So, possibly, maybe, probably that's what he is singing. I could be entirely and totally off, but it's what I'm getting from it that counst, you might get something totally different. And possibly, maybe, probably you can now understand why he often has to shout it or scream it or make it sound odd, strange and weird. He's trying to get your attention.

This past Saturday, the show was sold out, and people were standing up and shouting in angry support in the middle of his songs when a possibly, maybe, probbaly political comment touched them.

He was amazing to watch, but I agree it is not patisserie, coffee sipping background music.

What he is, is possibly the smartest, most angry expression of anti-oppression against the Iranian social order, that I have ever seen.

The subterfuge of the weirdness, the shouting, the weird sounds, the strange rough music, is the camouflage that apparently allows him to get his message through without necessarily being specific as to who he is criticizing, so "they" or "we" have to allow him his say, "they" or "we" can't really pin him down as anti anything, specifically.

That's is how smart and powerful his particular brand of ART is.

But you are correct, on the surface it's not pleasurable, and it's absolutely not supposed to be.



more from bahmani

Do artists just want beauty ?

by a (not verified) on

"listeners might want sublimity, but artists just want beauty."

I am not sure about this.
May be this was true 500 years ago but anymore.
Well not even then, François Villon ( 1431 – 1463)describes the ugliness of medieval France. Beaudelaire's poems ( 19th cent) represent well how ugly the world is. A little attention to Namjoo's words, decipher ugliness.
The social satire lit. in Iran isn't reflecting the ugliness?.( Jamal Zadeh). examkes are many.

It is this ugliness that frustrates namjoo, as anonymous interested mentioned so thoughtfully in his review.

As an art lover, I will stay away from any “artist” who wants to represent only beauty. Let that be the job of the right wing politicians who focus only on one message : “EVGERYTHUBG IS FINE”



So what is it? I don,t waneh

by samsam1111 on

read 3 books of hafez to find out where he like Great Ferdowsi to me my good man straight talk in 2 beit..Is He fed up with Qadesiyeh regime in Iran or He is just like the rest of LA music Dubai type crowd..You don,t have to tell me but if You do It will be less speculation on my part..thx Pal!!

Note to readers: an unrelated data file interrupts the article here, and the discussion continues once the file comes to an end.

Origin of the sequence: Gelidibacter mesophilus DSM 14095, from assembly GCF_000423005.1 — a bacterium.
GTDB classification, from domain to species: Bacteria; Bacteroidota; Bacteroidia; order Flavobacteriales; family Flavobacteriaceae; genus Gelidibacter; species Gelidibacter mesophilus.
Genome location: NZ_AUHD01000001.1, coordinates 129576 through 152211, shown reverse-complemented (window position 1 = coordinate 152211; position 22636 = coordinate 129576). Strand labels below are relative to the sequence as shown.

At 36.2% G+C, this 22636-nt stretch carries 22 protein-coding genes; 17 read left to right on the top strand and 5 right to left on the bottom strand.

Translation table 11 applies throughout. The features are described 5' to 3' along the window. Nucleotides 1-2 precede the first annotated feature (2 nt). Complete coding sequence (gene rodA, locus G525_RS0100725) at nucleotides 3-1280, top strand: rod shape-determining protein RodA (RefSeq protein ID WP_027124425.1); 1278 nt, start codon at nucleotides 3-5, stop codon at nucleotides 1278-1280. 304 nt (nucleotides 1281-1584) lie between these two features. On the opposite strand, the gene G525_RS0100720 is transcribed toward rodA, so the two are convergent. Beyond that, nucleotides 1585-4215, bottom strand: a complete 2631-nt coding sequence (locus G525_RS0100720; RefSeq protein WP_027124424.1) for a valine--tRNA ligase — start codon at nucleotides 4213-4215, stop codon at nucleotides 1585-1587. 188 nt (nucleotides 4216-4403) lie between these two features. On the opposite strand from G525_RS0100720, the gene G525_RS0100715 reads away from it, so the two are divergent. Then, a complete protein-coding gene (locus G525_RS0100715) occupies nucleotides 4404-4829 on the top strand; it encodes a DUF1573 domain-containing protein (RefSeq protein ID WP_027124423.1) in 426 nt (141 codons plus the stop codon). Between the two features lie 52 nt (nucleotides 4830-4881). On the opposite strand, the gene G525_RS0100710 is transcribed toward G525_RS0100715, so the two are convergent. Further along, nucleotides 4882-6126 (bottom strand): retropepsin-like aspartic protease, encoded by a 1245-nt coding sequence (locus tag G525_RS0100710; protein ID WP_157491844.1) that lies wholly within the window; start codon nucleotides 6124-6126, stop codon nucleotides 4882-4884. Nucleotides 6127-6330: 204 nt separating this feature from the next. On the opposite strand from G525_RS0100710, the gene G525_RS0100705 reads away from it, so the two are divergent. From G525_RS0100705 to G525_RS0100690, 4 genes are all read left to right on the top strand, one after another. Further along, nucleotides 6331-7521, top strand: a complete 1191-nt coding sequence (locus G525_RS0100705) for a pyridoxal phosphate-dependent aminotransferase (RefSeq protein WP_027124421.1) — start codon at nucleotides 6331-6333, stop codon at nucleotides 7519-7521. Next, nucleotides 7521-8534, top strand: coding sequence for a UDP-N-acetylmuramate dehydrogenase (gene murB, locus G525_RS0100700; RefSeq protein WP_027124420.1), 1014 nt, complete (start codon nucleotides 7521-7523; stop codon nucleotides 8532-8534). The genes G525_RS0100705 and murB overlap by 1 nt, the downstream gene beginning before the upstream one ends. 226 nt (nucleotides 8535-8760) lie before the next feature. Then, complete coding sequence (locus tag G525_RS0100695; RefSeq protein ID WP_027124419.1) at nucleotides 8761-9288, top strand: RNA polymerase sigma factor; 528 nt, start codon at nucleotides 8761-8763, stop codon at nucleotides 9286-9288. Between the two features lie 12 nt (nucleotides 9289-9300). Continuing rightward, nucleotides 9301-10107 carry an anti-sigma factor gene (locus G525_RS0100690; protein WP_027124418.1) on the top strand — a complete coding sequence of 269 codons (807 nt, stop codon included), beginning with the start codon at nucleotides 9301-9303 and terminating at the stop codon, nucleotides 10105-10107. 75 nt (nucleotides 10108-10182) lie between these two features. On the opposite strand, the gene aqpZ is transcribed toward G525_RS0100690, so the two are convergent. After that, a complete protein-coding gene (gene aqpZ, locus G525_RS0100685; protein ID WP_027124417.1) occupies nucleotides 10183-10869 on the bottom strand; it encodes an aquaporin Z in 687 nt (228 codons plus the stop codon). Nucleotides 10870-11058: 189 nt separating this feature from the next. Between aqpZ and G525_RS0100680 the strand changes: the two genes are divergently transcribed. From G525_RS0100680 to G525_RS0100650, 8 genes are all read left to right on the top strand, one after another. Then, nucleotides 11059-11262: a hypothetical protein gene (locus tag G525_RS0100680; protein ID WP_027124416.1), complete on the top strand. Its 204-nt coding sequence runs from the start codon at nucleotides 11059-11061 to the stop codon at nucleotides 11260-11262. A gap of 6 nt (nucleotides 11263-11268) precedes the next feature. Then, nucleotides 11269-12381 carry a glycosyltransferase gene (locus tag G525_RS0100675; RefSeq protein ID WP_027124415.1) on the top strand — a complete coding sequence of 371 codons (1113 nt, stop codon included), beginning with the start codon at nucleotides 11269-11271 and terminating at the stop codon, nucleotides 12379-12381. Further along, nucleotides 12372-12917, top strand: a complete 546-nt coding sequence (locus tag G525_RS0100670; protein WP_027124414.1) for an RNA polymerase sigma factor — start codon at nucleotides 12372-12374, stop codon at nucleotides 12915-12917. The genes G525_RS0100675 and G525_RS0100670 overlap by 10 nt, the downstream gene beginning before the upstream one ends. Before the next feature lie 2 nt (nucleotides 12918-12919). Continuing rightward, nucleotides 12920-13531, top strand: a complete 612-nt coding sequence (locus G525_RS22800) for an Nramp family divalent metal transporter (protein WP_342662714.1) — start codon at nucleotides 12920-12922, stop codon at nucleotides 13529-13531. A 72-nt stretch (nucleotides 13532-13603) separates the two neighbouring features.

AmirAshkan Pishroo

The heresy of paraphrase

by AmirAshkan Pishroo on

Yes, we can listen to Namjoo’s words as political message but that is ONE interpretive part.

Very interesting points, Anonymous Interested.

To say what the lines mean is, indeed, to kill everything that is interesting in the song. That is the kind of approach that Cleanth Brooks calls "the heresy of paraphrase." For Brooks, meaning in poetry is irreducible, because "a true poem is a simulacrum of experience rather than any mere
statement about experience or any mere abstraction from experience."

The reduction of the poem to a bare statement is to cut away the beauty of language to get to some sort of message.

Listeners might want sublimity, but artists just want beauty.

How about those who want pleasure? Nietzsche says, "Man does not live for pleasure; only Englishmen do that."

All in all, very good review.


Thans for the article

by Anonymous Interested (not verified) on

Well written article, especially through the end of it. My only problem with your view is the over- polarization of it. Yes, we can listen to Namjoo’s words as political message but that is ONE interpretive part. Beyond that there is a global feeling, a kind of odd but true panorama of the world and Iran in his words and music.

Picasso once said “I don’t know why everybody tries to understand paintings. There is nothing to understand (intellectualize) When a bird sings you don’t try to understand what it says, you only listen, you might like it or not.”
This is of course a bit different from painting. Words have meanings to understand but still as an art form we need to open all our antennas (not only some) to allow the whole of it to be received.

On the other hand this man’s music is not for entertainment or to comfort; there is tons of music for that purpose. He is the result of a collision between talent and frustration and so far he is expressing it perfectly.